A man learned a difficult lesson in wildlife safety at Grand Teton National Park this week, after getting too close to an elk and nearly receiving a face full of antler for his trouble.
The incident was recorded by a client visiting the park with wildlife safari guide Jacob Gore, who shared the video online. In the clip, the client starts filming the the bull elk grazing quietly in woodland, then spots a person seemingly trying to sneak up on the animal from the front to take a picture. Naturally this doesn't work too well – the elk spots the individual, and forces them back with a fast warning charge.
"I started yelling at him and because I wasn’t a park ranger he didn’t take me seriously," Gore said. "Sure enough he got charged by the elk. After the incident I found out one of my clients took a video”
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The National Park Service (NPS) urges everyone visiting the Tetons to stay at least 100 yards (300ft) from bears and wolves and 25 yards (75ft) from all other wildlife, including elk and bison.
Hikers should also avoid putting themselves between an adult animal and its offspring, not feed wildlife, and never approach or chase an animal. If an animal changes its behavior as a result of your presence, it's a sure sign that you're too close.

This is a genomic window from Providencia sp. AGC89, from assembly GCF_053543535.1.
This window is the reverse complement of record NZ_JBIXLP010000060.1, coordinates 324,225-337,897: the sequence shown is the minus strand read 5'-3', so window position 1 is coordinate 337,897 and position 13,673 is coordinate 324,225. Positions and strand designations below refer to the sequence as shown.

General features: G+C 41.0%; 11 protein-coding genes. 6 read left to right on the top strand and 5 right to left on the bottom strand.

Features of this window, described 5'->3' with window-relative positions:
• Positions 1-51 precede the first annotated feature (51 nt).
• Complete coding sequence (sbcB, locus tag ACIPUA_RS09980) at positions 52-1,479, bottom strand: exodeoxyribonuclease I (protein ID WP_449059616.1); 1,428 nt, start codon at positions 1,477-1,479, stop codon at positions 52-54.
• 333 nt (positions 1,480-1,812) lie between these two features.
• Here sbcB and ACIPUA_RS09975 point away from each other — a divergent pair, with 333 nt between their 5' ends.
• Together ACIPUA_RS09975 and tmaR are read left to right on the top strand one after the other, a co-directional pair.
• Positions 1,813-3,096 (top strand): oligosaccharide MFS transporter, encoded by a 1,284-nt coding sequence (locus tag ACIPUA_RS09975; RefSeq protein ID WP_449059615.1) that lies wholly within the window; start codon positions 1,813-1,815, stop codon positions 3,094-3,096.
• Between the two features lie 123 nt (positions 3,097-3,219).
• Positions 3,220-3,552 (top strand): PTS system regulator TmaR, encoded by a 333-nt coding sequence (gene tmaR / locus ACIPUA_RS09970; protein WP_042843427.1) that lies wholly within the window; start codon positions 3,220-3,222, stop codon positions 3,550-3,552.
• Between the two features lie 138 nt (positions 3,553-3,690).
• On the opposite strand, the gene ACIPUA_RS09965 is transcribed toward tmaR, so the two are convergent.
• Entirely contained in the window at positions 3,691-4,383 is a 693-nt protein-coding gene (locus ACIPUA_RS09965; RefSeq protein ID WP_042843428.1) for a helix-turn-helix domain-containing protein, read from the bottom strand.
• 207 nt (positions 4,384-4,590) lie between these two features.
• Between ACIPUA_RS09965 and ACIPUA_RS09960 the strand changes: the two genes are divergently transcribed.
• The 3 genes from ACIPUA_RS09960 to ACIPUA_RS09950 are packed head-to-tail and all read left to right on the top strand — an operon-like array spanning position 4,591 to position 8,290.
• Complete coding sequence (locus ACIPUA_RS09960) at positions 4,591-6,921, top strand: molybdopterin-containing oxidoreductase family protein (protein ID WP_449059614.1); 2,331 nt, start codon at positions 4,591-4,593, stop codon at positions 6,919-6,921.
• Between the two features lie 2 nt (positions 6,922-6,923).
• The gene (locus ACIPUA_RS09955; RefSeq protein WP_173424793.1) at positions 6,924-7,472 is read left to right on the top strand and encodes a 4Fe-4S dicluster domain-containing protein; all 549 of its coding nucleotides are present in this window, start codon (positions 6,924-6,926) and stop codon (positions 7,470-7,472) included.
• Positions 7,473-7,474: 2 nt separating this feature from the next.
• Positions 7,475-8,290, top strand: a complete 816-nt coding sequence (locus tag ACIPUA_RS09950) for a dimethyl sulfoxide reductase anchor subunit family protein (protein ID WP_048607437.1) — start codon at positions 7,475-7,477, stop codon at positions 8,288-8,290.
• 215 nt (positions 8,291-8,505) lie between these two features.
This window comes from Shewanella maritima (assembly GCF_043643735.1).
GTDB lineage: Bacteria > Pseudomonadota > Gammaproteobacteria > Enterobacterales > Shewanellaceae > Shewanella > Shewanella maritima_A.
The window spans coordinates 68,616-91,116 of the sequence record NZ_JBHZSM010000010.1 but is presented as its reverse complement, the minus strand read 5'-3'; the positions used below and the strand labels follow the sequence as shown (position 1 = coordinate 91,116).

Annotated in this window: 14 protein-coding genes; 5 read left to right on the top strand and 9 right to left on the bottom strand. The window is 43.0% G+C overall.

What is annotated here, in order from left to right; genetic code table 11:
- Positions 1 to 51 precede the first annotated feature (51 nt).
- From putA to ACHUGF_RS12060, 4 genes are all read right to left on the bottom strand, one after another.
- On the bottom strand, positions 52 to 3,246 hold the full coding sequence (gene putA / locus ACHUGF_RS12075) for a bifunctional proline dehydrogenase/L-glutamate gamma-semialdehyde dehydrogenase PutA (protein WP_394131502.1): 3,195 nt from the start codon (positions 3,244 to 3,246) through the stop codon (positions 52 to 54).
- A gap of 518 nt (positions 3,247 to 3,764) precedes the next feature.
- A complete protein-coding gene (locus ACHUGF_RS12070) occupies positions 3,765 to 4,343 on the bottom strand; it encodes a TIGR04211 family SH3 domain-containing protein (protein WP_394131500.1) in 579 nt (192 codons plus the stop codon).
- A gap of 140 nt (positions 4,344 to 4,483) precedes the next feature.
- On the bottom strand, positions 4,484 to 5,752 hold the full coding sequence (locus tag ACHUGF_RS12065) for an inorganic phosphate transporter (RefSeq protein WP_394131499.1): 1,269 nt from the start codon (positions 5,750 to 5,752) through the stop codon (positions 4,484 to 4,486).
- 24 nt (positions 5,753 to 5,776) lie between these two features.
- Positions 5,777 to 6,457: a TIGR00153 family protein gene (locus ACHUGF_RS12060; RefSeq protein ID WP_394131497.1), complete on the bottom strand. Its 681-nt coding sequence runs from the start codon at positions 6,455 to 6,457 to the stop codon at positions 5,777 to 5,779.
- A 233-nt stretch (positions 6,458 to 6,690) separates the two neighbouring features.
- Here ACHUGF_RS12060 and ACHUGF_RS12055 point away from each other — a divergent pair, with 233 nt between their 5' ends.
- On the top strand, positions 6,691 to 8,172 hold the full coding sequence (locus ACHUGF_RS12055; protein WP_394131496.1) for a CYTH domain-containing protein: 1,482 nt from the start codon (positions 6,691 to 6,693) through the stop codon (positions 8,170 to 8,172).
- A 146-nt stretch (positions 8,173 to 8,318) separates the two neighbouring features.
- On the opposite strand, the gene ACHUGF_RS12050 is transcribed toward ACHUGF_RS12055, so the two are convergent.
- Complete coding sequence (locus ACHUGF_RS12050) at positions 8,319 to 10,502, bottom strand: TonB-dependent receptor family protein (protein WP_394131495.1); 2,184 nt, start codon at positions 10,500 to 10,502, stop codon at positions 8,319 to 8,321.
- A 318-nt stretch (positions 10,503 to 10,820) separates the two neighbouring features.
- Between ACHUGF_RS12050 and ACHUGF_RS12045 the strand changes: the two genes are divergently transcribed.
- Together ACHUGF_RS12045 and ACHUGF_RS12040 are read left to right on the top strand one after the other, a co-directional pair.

"Use binoculars, spotting scopes or long lenses for close views and photographs," the NPS suggests in its guidance for safe wildlife watching. "Do not harass wildlife. Harassment is any human action that causes unusual behavior, or a change of behavior, in an animal.
"Repeated encounters with people can have negative, long-term impacts on wildlife, including increased levels of stress and the avoidance of essential feeding areas."
For more tips on getting great photos of wild animals without disturbing them, check out our guide six wildlife photography tips from a pro, where professional wildlife photographer and panel judge for the RSPCA Young Photographer Awards Emma Jacobs shares her best advice. Getting a great shot isn't easy, but care and patience will pay off.
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Cat is the editor of Advnture, She’s been a journalist for 15 years, and was fitness and wellbeing editor on TechRadar before joining the Advnture team in 2022. She’s a UK Athletics qualified run leader, and in her spare time enjoys nothing more than lacing up her shoes and hitting the roads and trails (the muddier, the better), usually wearing at least two sports watches.